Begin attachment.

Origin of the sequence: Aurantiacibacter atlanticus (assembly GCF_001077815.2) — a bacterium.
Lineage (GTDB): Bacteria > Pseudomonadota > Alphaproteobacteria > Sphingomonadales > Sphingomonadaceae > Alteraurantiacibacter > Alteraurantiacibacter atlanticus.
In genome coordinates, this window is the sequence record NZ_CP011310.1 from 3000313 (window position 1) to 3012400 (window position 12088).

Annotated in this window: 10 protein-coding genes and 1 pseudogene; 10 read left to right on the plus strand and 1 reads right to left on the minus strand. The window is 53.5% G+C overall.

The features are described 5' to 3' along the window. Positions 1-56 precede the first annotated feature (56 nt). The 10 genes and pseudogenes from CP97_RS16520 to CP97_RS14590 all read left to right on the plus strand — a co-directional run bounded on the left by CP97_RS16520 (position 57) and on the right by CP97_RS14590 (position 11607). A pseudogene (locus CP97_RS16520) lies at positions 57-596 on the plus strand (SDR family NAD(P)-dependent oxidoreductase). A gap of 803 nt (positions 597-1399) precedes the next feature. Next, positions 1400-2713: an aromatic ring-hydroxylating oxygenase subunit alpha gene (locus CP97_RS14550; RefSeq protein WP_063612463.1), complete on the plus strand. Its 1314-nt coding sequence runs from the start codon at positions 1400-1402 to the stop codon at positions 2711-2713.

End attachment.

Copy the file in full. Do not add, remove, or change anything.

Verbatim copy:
Origin of the sequence: Aurantiacibacter atlanticus (assembly GCF_001077815.2) — a bacterium.
Lineage (GTDB): Bacteria > Pseudomonadota > Alphaproteobacteria > Sphingomonadales > Sphingomonadaceae > Alteraurantiacibacter > Alteraurantiacibacter atlanticus.
In genome coordinates, this window is the sequence record NZ_CP011310.1 from 3000313 (window position 1) to 3012400 (window position 12088).

Annotated in this window: 10 protein-coding genes and 1 pseudogene; 10 read left to right on the plus strand and 1 reads right to left on the minus strand. The window is 53.5% G+C overall.

The features are described 5' to 3' along the window. Positions 1-56 precede the first annotated feature (56 nt). The 10 genes and pseudogenes from CP97_RS16520 to CP97_RS14590 all read left to right on the plus strand — a co-directional run bounded on the left by CP97_RS16520 (position 57) and on the right by CP97_RS14590 (position 11607). A pseudogene (locus CP97_RS16520) lies at positions 57-596 on the plus strand (SDR family NAD(P)-dependent oxidoreductase). A gap of 803 nt (positions 597-1399) precedes the next feature. Next, positions 1400-2713: an aromatic ring-hydroxylating oxygenase subunit alpha gene (locus CP97_RS14550; RefSeq protein WP_063612463.1), complete on the plus strand. Its 1314-nt coding sequence runs from the start codon at positions 1400-1402 to the stop codon at positions 2711-2713.